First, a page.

Badou Jack kept on track in his bid to become a three-weight world champion, as the former super-middleweight and light-heavyweight title-holder snapped the unbeaten record of Connecticut’s Richard Rivera with a ten-round split decision on the Usyk-Joshua bill in Jeddah.

It is almost five years since Jack won a world title fight, but he came into this fight on a four-fight winning run, the last two at cruiserweight in Dubai.

It was a hard-earned win, though, and Jack edged ahead in the later rounds after Rivera came out fast. At 38, whether Jack has enough left to trouble the very best at cruiserweight must be doubted.

“I think I did enough, he had an ugly, awkward style and I fell into his game,” Jack said before saying he wanted another world title shot. “I need to step up my game, I can’t fight like this”

Rivera, 31, came out swinging at the opening bell, landing a right to the side of Jack’s head, forcing the former champion to cover up and clinch. But while Jack was looking to find his range, Rivera kept the pressure coming.

Early in the second round, the pair exchanged rights, with Jack’s shot landing cleaner. He then landed two lefts and a big right, although Rivera took the punch well. But Rivera fired back, first with a right uppercut then, with an overhand right that caught Jack on the temple.

The third was a good round for Rivera too, as Jack struggled to subdue Rivera and pick his slightly wild punches. Jack was having some success to the body, but Rivera was landing with the right hand.

Jack was forcing Rivera back in the fourth round, but Rivera landed well off the ropes. The body attack from Jack was starting to pay off in the fifth round, as Rivera looked as if he was slowing and, after Rivera missed with a right, Jack nailed him with a right, although he didn’t follow it up.

Jack started the sixth with a big overhand right that landed high on Rivera’s head and as Rivera looked to be tiring, he got more ragged.

There was better from Rivera in the seventh, as he got through with the uppercut again, although Jack was the one pushing forward and narrowly missed with a couple of big punches, before landing a crunching right to the body late in the round.

Jack upped the pace in the eighth round, landing two good rights, but it sparked a revival from Rivera and Jack’s right eye was beginning to swell shut. But, late in the round, Jack landed a big left hand that staggered Rivera and then followed it up with a big right and another left as Rivera tried to battle his way out of a corner.

Once again, Rivera came back in the ninth, when he was busier than Jack, although Jack was the one putting the pressure on and in the final round Jack trundled forward and landed the cleaner shots.

All three judges had it 96-94, two of them leaning towards Jack.

“I felt like I did enough, I feel a bit hurt, I believe in the justice system but it failed me there,” Rivera said. “I felt I was outboxing him 90 percent of the fight.”

Ramla Ali’s fight with Crystal Garcia Nova was billed as history, but it was over pretty quick as the East Londoner knocked out Garcia Nova with a peach of a right hand in under a minute.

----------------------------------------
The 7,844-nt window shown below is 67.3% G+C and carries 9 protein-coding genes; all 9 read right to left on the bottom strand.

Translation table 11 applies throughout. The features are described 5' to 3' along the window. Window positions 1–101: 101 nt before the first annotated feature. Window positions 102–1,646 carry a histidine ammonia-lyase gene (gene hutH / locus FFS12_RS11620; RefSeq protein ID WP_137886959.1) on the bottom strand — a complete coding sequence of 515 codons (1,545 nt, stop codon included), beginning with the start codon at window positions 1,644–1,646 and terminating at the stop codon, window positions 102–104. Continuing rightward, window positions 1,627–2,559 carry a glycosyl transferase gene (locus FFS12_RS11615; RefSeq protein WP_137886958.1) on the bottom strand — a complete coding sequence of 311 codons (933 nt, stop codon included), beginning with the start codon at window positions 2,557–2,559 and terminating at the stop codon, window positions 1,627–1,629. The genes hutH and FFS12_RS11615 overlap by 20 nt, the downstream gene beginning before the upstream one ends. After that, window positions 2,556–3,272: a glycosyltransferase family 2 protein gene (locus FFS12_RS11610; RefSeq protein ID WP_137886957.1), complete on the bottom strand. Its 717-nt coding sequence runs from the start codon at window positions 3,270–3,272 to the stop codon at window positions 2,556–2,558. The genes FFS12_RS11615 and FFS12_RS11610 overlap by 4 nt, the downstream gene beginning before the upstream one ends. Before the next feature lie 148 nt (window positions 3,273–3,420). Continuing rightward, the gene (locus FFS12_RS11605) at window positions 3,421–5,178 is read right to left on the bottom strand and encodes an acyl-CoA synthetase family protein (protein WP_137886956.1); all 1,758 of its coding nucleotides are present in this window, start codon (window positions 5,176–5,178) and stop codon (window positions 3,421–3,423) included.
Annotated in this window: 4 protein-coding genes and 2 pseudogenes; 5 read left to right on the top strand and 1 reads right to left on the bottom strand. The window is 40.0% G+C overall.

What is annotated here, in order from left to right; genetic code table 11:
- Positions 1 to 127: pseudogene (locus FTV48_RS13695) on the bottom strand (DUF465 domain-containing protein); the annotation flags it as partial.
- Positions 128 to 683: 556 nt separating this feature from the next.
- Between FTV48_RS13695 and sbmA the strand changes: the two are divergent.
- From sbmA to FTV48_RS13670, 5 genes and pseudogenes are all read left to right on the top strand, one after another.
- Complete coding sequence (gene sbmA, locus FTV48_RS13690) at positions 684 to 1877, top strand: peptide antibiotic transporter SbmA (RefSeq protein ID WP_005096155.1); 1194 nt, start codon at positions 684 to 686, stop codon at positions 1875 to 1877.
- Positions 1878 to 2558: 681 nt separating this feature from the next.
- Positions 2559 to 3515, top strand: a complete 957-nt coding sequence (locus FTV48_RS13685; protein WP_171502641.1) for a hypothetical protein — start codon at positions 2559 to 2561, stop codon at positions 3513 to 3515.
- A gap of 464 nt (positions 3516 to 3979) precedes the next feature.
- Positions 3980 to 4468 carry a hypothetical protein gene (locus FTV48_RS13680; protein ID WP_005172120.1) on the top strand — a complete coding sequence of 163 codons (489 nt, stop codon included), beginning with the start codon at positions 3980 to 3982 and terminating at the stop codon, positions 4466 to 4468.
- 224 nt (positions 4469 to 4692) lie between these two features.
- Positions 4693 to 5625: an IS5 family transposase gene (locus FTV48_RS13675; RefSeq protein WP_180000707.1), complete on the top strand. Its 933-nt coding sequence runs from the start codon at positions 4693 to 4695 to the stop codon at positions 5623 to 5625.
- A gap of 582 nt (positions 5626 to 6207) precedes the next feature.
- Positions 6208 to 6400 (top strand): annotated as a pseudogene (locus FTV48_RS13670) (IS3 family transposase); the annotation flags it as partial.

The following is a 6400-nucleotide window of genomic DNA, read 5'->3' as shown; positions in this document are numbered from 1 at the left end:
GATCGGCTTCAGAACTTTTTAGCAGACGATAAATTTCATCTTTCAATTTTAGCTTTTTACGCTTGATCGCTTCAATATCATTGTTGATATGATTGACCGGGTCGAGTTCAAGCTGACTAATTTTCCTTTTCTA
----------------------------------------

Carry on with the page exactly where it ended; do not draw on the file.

There had been plenty of media interest in the fight as the first women’s fight to take place in Saudi Arabia, but Ali, who now trains with Manny Robles in California took matters in her own hands.

Two big rights forced the boxer from the Dominican Republic back across the ring and, with Garcia Nova backed up against the ropes, Ali caught her with a big overhand right that knocked out Garcia Nova’s gumshield and sent her to the floor, where she was counted out. It was all over in 55 seconds.

“I feel like I need to go back and do more pads because I didn’t get out of first gear. It’s cool to have a stoppage, though,” Ali said.

“It would be nice to get a ten-rounder next and fight for a title. We’ll see what the future holds, I’m looking forward to having a little break now because my last two fights I have been fighting and training with a fractured wrist and toe.

“But this was a massive opportunity and I couldn’t say no even though I have been in a world of pain.”

Los Angeles-based Saudi boxer Ziyad Almaayouf made a stunning professional debut as he knocked down Jose Alatorre twice on the way to a first-round stoppage.

Confident and hugely popular in Saudi Arabia, the man known as Zizo, who is trained by Buddy McGirt, got involved in a tear-up from the opening bell and was caught by as many punches as he landed in the first minute.

But Almaayouf started to pick his shots better and midway through the round, he dropped Alatorre, who was also making his debut, with a short right hook. Almaayouf took his time as he went for the finish, but another right hook floored Alatorre for the second time, prompting referee Daniel Van de Wiele to wave it off at 2:55.

“It’s been years of years of hard work but it builds up to a few minutes, but what a few minutes,” Almaayouf said.

Ron Lewis is a senior writer for BoxingScene. He was Boxing Correspondent for The Times, where he worked from 2001-2019 - covering four Olympic Games and numerous world title fights across the globe. He has written about boxing for a wide variety of publications worldwide since the 1980s.